WW2010
University of Illinois

WW2010
 
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Online Guides
 
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Meteorology
 
  introduction
 
  air masses, fronts
 
  clouds, precipitation
 
  el nino
 
  forces, winds
 
  hurricanes
 
  hydrologic cycle
 
  light, optics
 
> midlatitude cyclones
 
  severe storms
 
  weather forecasting

Midlatitude Cyclones
 
  introduction
 
  definition
 
  associated winds
 
  air masses
 
  on satellite images
 
> upper air features

Upper Air Features
 
  geopotential height
 
  troughs
 
  ridges
 
  wave amplification
 
  rising motion
 
  steering level
 
  jet stream
 
> jet streaks
 
  vertical motions
 
  mid-level moisture
 
  wind vectors

User Interface
 
  graphics
> text

NOTE: We've guessed that you're not using a client that supports colored tables and have tried to compensate. Low graphics mode looks much better on clients that do... we recommend switching to Netscape 3.0 or Microsoft Internet Explorer.
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Jet Streaks
wind speed maxima within the jet stream

Jet streaks are localized regions of very fast winds embedded within the jet stream. Sometimes these local wind maxima reach speeds in excess of 160 knots. Below is an ETA Model forecast panel for 300 mb winds and geopotential heights (white contours). The color filled regions indicate wind speed in knots and is color coded according to the legend at the bottom of the image. The shades of blue indicate winds less than 60 knots, while winds greater than 120 knots are given in shades of red.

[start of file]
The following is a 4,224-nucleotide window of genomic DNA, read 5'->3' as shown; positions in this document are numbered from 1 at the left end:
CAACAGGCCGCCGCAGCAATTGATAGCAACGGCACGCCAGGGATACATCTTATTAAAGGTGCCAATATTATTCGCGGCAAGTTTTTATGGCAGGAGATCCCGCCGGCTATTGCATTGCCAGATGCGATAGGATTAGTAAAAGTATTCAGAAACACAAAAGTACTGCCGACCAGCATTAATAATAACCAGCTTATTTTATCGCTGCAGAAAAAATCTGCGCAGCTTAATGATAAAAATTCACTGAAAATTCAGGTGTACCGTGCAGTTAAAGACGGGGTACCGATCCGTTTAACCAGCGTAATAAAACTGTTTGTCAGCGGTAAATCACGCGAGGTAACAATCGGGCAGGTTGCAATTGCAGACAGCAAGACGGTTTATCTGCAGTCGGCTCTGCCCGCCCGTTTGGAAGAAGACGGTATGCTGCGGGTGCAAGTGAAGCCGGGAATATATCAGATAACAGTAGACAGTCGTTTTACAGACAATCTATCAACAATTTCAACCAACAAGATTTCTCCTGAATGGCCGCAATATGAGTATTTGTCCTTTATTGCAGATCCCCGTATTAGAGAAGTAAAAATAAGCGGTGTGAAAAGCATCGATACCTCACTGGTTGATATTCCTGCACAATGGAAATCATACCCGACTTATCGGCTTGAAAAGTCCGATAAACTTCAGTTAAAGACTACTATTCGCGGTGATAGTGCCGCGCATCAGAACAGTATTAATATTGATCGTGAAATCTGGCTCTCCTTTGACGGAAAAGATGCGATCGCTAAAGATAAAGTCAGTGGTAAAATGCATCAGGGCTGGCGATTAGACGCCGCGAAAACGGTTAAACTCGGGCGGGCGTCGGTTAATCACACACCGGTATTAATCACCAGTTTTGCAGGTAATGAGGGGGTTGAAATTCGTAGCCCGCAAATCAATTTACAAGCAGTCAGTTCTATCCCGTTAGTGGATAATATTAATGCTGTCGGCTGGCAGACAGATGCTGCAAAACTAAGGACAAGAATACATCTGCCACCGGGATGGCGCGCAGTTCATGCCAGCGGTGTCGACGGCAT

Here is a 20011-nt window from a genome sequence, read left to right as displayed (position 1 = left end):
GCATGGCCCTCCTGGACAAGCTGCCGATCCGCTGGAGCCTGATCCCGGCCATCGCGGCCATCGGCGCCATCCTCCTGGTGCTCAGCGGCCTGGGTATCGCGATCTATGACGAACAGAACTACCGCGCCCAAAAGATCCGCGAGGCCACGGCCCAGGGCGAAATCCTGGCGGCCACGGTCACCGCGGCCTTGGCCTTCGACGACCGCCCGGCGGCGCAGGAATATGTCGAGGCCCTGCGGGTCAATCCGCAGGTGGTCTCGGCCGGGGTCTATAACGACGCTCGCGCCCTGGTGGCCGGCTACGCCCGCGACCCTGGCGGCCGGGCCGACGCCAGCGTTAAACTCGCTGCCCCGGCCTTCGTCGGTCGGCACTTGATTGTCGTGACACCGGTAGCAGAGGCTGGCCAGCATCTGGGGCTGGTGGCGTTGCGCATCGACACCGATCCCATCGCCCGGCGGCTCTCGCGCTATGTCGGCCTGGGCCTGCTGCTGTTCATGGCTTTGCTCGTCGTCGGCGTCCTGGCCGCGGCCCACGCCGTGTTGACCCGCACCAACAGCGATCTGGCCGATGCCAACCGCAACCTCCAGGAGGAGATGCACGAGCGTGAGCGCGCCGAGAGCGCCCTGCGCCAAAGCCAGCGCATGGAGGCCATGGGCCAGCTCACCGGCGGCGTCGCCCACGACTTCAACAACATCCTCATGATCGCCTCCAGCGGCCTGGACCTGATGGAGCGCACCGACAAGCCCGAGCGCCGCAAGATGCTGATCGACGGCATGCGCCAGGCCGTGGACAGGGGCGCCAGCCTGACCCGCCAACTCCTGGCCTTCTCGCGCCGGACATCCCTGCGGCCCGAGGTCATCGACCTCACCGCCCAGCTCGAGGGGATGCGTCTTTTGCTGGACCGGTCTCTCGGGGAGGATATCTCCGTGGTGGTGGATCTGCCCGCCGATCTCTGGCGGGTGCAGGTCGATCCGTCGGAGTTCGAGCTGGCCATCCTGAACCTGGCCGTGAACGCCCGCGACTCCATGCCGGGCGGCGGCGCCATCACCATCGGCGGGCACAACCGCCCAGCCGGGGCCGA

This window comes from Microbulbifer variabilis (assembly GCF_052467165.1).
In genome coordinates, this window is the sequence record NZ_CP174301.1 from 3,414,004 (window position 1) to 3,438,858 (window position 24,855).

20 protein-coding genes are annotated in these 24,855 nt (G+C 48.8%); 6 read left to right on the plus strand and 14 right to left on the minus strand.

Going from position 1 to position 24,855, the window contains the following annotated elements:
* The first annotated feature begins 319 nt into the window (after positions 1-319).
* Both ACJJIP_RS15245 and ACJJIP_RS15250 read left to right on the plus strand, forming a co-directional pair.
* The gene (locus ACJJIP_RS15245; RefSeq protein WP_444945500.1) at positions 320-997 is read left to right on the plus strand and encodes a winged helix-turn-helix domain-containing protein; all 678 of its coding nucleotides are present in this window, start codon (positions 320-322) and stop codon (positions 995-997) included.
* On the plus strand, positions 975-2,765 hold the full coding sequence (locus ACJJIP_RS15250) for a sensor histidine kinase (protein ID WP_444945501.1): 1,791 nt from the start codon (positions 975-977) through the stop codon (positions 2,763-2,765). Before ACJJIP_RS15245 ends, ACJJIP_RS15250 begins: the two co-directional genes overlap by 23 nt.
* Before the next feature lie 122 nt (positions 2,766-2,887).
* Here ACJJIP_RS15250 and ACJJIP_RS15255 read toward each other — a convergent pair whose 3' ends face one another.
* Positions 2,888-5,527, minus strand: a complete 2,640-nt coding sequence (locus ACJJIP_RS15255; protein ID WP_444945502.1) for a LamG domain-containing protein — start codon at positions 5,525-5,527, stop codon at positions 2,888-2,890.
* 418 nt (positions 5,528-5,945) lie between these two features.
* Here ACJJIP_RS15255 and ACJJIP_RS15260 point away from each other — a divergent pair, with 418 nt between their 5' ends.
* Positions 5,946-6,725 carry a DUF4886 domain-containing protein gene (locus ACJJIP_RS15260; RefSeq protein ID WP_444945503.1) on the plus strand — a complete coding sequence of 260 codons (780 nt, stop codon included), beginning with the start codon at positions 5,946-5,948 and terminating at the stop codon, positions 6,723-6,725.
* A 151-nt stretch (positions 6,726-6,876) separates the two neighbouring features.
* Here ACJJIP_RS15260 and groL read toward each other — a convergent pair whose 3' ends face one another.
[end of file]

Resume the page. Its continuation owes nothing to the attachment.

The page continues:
[Image: jet streak example (21K)]

The yellow, green and red ribbon on the image above represent the jet stream, and along the East Coast, the region of strongest winds (shaded in red) is a jet streak.

As air enters a jet streak, it speeds up. When it leaves a jet streak, it slows down. These accelerations and decelerations, coupled with the curvature of the jet stream and strong wind shears, cause air to pile up in some areas (convergence) and spread out (divergence) in others. These regions of divergence and convergence have a significant influence on surface pressure features.

Intensifying Surface Cyclone:

For example, if a region of diverging winds at upper levels is stronger than the converging winds of a suface low pressure center below it, the low will deepen (intensify). This is because more air is being removed from the vertical column of air above the low than flowing into it, causing the pressure at the surface to decrease. A drop in pressure means an intensification of the low pressure center.


Weakening Surface Cyclone:

In contrast, if a region of diverging winds at upper levels is weaker than the converging winds of a suface low pressure center below it, the low begins to fill (weaken). This is because more air is flowing into the vertical column of air above the low than flowing out of it, causing the pressure at the surface to increase. An increase in pressure means a weakening of the low pressure center.



jet stream
Terms for using data resources. CD-ROM available.
Credits and Acknowledgments for WW2010.
Department of Atmospheric Sciences (DAS) at
the University of Illinois at Urbana-Champaign.

vertical motions